What Is the Future of Suburbia?

“The suburbs have three destinies, none of them exclusive: as materials salvage, as slums, and as ruins.”

There are many ways of describing the fiasco of suburbia, but these days I refer to it as the greatest misallocation of resources in the history of the world.

I say this because American suburbia requires an infinite supply of cheap energy in order to function and we have now entered a permanent global energy crisis that will change the whole equation of daily life. Having poured a half-century of our national wealth into a living arrangement with no future — and linked our very identity with it — we have provoked a powerful psychology of previous investment that will make it difficult for us to let go, change our behavior, and make other arrangements.

Compounding the problem is the fact that we ditched our manufacturing economy for a suburban sprawl building economy (a.k.a. “the housing bubble”), meaning we came to base our economy on building even more stuff with no future. This is a hell of a problem, since it is at once economic, socio-political, and circumstantial.

Here’s what I think will happen: First, we are in great danger of mounting a futile campaign to sustain the unsustainable, that is, of defending suburbia at all costs.
In fact, it is already underway. One symptom of this is that the only subject under discussion about our energy predicament is how can we keep running all our cars by other means. Even the leading environmentalists talk of little else. We don’t get it. The Happy Motoring era is over. No combination of “alt” fuels — solar, wind, nuclear, tar sands, oil-shale, offshore drilling, used French-fry oil — will allow us to keep running the interstate highway system, Wal-Marts, and Walt Disney World.

The automobile will be a diminishing presence in our lives, whether we like it or not. Further proof of our obdurate cluelessness in these matters is the absence of any public discussion about restoring the passenger railroad system — even as the airline industry is also visibly dying. The campaign to sustain suburbia and all its entitlements will result in a tragic squandering of our dwindling resources and capital.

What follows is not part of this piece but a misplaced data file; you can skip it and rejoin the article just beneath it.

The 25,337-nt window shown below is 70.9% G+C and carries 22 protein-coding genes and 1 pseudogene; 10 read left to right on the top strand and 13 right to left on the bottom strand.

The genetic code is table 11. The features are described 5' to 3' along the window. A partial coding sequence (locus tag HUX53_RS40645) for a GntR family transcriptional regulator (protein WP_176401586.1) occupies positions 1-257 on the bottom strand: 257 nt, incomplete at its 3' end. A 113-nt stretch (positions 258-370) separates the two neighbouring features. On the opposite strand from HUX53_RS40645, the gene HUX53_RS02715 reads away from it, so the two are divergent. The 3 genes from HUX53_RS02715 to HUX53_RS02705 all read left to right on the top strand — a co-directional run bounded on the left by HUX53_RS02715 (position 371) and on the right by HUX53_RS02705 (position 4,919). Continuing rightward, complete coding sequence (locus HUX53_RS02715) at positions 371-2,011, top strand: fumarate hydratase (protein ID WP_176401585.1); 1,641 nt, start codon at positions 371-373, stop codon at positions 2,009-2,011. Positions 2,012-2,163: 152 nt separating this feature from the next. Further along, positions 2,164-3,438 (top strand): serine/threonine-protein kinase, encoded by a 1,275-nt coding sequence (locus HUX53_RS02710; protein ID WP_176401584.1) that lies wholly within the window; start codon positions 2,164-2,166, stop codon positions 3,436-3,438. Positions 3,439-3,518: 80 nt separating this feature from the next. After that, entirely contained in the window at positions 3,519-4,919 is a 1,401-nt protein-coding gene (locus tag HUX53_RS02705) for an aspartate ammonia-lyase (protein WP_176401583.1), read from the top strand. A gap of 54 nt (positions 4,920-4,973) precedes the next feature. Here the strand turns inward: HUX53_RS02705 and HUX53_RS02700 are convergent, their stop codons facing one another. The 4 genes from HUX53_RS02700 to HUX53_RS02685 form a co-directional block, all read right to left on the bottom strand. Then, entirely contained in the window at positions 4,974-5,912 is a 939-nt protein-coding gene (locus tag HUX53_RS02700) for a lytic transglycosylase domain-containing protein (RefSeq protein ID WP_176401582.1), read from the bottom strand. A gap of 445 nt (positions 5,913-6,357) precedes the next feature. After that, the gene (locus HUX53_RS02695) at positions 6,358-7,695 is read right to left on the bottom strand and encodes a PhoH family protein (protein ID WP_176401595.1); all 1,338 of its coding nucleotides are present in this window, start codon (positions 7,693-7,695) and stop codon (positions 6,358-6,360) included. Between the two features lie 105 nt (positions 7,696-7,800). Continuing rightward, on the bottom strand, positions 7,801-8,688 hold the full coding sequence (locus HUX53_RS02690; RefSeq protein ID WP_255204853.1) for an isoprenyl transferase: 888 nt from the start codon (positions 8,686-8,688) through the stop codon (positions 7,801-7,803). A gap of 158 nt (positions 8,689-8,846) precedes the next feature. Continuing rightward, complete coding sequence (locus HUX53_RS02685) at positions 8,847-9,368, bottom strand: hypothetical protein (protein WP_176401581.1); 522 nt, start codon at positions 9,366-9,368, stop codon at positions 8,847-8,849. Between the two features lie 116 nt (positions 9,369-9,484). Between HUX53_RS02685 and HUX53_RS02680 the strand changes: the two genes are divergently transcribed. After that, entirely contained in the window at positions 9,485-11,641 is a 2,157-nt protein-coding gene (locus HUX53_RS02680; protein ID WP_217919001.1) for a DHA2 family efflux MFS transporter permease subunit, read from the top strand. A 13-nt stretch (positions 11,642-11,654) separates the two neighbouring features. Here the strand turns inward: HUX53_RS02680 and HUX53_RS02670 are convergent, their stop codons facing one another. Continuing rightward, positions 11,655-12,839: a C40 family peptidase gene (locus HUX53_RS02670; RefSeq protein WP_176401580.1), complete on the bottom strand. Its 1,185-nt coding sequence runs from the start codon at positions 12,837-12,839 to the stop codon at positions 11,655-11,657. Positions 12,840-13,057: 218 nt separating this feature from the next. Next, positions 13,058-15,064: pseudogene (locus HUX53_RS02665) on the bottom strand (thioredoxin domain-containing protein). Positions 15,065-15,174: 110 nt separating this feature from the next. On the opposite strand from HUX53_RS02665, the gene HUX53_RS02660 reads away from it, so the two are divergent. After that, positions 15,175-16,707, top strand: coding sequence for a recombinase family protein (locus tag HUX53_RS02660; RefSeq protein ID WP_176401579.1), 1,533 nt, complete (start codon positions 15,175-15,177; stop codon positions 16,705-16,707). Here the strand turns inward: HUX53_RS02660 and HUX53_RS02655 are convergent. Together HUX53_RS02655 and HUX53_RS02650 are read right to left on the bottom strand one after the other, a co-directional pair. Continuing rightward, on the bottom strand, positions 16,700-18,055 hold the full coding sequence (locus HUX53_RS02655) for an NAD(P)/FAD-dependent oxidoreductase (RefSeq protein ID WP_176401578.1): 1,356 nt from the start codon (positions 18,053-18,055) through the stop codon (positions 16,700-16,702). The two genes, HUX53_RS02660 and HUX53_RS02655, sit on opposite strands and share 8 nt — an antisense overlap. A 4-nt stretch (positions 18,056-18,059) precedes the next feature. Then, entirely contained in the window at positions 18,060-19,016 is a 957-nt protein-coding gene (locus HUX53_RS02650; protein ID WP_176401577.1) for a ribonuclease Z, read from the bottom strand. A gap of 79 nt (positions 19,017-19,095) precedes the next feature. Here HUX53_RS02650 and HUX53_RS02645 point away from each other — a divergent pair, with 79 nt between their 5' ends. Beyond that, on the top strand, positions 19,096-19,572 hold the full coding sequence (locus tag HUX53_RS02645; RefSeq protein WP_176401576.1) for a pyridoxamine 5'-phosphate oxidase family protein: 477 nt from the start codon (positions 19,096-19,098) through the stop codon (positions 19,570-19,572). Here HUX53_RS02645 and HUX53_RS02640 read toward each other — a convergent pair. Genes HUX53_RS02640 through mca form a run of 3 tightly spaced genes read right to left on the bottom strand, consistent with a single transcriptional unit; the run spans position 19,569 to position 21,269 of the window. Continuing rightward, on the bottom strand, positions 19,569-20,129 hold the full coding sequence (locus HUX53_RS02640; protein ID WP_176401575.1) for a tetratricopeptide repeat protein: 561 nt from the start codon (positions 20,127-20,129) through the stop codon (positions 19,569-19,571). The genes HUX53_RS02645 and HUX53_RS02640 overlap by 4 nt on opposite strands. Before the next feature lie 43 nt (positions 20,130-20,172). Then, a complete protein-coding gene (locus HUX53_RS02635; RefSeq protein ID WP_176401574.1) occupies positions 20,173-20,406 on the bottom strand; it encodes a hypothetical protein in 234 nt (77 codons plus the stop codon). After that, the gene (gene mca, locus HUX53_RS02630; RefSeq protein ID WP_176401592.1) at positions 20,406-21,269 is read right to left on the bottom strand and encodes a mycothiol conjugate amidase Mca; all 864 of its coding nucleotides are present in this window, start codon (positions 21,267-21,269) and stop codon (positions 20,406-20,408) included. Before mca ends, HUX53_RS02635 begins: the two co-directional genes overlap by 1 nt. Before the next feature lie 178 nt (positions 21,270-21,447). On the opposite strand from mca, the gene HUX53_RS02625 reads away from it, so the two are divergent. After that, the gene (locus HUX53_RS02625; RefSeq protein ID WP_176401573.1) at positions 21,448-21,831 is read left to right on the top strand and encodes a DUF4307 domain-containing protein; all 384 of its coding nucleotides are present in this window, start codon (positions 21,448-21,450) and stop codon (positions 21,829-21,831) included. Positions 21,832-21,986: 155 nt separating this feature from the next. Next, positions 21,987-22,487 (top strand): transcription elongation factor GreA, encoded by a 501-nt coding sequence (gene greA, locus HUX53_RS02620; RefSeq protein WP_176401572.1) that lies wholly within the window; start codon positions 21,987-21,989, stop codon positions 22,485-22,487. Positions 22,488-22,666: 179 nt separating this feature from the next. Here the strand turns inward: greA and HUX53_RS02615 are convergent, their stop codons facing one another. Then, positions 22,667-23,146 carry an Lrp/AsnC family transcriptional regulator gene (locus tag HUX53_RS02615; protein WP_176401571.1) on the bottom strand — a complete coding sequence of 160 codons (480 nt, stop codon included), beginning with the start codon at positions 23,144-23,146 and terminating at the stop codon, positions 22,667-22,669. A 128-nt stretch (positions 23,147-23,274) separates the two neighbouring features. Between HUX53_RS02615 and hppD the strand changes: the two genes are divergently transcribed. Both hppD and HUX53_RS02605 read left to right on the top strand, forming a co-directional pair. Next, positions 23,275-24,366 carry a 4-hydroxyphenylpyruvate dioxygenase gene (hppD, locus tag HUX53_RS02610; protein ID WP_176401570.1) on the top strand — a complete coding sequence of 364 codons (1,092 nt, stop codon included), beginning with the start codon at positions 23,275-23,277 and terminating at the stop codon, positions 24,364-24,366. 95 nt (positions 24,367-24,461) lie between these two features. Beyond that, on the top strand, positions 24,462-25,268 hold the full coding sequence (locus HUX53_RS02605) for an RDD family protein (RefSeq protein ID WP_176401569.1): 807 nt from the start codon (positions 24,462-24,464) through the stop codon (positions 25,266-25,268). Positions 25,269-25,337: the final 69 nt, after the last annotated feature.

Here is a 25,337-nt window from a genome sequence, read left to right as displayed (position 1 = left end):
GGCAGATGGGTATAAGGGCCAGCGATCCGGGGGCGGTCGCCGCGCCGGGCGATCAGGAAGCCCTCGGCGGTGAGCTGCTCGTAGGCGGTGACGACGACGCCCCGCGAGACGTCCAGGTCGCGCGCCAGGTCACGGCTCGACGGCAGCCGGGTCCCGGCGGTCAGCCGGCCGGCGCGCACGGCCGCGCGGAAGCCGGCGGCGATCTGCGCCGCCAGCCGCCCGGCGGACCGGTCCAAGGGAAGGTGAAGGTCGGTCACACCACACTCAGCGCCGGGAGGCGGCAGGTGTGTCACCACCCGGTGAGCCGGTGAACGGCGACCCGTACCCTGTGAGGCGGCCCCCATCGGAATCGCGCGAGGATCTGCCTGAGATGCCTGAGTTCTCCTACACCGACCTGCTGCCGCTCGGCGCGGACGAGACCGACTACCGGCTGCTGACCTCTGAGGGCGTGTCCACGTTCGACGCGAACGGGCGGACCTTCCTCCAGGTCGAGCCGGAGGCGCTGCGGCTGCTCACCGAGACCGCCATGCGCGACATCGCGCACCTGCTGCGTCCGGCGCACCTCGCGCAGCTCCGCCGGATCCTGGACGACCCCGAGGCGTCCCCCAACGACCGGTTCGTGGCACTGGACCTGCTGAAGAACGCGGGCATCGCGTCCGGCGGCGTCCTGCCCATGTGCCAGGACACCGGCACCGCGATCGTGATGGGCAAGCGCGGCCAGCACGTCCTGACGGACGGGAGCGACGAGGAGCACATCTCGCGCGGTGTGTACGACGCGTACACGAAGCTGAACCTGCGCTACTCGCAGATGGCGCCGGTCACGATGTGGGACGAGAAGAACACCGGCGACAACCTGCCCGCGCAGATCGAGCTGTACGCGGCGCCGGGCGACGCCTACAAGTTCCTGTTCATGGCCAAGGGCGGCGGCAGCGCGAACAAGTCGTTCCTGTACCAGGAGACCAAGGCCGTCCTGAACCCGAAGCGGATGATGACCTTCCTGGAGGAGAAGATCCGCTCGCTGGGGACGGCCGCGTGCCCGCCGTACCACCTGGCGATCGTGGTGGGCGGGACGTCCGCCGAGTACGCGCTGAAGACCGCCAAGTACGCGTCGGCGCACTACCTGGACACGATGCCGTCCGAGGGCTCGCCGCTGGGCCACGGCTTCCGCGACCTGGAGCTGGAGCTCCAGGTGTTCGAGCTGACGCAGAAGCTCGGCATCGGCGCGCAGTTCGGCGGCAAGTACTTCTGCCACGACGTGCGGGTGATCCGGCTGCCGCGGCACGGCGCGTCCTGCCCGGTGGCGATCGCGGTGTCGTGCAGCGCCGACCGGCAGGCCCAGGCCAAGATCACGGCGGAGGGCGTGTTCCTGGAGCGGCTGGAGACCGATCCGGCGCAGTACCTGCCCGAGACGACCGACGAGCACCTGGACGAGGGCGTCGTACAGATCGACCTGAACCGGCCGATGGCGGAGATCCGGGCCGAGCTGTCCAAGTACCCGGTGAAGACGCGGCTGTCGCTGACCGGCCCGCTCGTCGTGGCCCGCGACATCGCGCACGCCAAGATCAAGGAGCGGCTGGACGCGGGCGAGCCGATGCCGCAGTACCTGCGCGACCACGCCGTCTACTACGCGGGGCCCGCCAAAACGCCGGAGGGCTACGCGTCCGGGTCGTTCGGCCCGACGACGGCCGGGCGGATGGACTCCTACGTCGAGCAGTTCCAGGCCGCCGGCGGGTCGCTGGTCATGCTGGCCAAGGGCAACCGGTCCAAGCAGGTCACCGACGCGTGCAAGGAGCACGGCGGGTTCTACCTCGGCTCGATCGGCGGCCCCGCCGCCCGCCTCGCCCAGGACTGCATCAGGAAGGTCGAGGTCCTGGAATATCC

The suburbs have three destinies, none of them exclusive: as materials salvage, as slums, and as ruins. In any case, the suburbs will lose value dramatically, both in terms of usefulness and financial investment. Most of the fabric of suburbia will not be “fixed” or retrofitted, in particular the residential subdivisions. They were built badly in the wrong places. We will have to return to traditional modes of inhabiting the landscape — villages, towns, and cities, composed of walkable neighborhoods and business districts — and the successful ones will have to exist in relation to a productive agricultural hinterland, because petro-agriculture (as represented by the infamous 3000-mile Caesar salad) is also now coming to an end. Fortunately, we have many under-activated small towns and small cities in favorable locations near waterways. This will be increasingly important as transport of goods by water regains importance.

We face an epochal demographic shift, but not the one that is commonly expected: from suburbs to big cities. Rather, we are in for a reversal of the 200-year-long trend of people moving from the farms and small towns to the big cities. People will be moving to the smaller towns and smaller cities because they are more appropriately scaled to the limited energy diet of the future. I believe our big cities will contract substantially — even if they densify back around their old cores and waterfronts. They are products, largely, of the 20th-century cheap energy fiesta and they will be starved in the decades ahead.

One popular current fantasy I hear often is that apartment towers are the “greenest” mode of human habitation. On the contrary, we will discover that the skyscraper is an obsolete building type, and that cities overburdened with them will suffer a huge liability — Manhattan and Chicago being the primary examples. Cities composed mostly of suburban-type fabric — Houston, Atlanta, Orlando, et al — will also depreciate sharply. The process of urban contraction is likely to be complicated by ethnic tensions and social disorder.

As petro-agriculture implodes, we’ll have to raise our food differently, closer to home, and at a finer and smaller scale. This new agricultural landscape will be inhabited differently, since farming will require more human attention. The places that are not able to grow enough food locally are not likely to make it. Phoenix and Las Vegas will be shadows of what they are now, if they exist at all.

These days, an awful lot of people — the production builders, the realtors — are waiting for the “bottom” in the real-estate industry with hopes that the suburban house-building orgy will resume. They are waiting in vain. The project of suburbia is over. We will build no more of it. Now we’re stuck with what’s there. Sometimes whole societies make unfortunate decisions or go down tragic pathways. Suburbia was ours.

James Kunstler, the author of The Long Emergency: Surviving the Converging Catastrophes of the 21st Century,

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